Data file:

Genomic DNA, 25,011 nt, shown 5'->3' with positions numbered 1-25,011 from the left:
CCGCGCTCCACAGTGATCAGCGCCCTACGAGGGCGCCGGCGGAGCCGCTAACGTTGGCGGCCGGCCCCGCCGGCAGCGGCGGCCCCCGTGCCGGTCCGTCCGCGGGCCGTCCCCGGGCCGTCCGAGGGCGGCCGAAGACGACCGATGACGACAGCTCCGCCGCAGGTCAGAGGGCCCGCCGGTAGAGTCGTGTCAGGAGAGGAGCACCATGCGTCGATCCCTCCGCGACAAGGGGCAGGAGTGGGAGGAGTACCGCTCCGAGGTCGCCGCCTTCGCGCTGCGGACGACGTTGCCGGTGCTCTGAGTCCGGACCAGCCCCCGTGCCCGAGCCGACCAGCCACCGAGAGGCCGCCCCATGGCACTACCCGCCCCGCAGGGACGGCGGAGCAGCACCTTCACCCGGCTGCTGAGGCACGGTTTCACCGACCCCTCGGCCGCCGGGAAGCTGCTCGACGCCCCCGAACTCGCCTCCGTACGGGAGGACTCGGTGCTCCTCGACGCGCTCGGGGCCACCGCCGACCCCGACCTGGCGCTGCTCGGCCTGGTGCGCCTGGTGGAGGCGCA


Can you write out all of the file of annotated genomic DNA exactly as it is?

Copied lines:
Genomic DNA, 25,011 nt, shown 5'->3' with positions numbered 1-25,011 from the left:
CCGCGCTCCACAGTGATCAGCGCCCTACGAGGGCGCCGGCGGAGCCGCTAACGTTGGCGGCCGGCCCCGCCGGCAGCGGCGGCCCCCGTGCCGGTCCGTCCGCGGGCCGTCCCCGGGCCGTCCGAGGGCGGCCGAAGACGACCGATGACGACAGCTCCGCCGCAGGTCAGAGGGCCCGCCGGTAGAGTCGTGTCAGGAGAGGAGCACCATGCGTCGATCCCTCCGCGACAAGGGGCAGGAGTGGGAGGAGTACCGCTCCGAGGTCGCCGCCTTCGCGCTGCGGACGACGTTGCCGGTGCTCTGAGTCCGGACCAGCCCCCGTGCCCGAGCCGACCAGCCACCGAGAGGCCGCCCCATGGCACTACCCGCCCCGCAGGGACGGCGGAGCAGCACCTTCACCCGGCTGCTGAGGCACGGTTTCACCGACCCCTCGGCCGCCGGGAAGCTGCTCGACGCCCCCGAACTCGCCTCCGTACGGGAGGACTCGGTGCTCCTCGACGCGCTCGGGGCCACCGCCGACCCCGACCTGGCGCTGCTCGGCCTGGTGCGCCTGGTGGAGGCGCA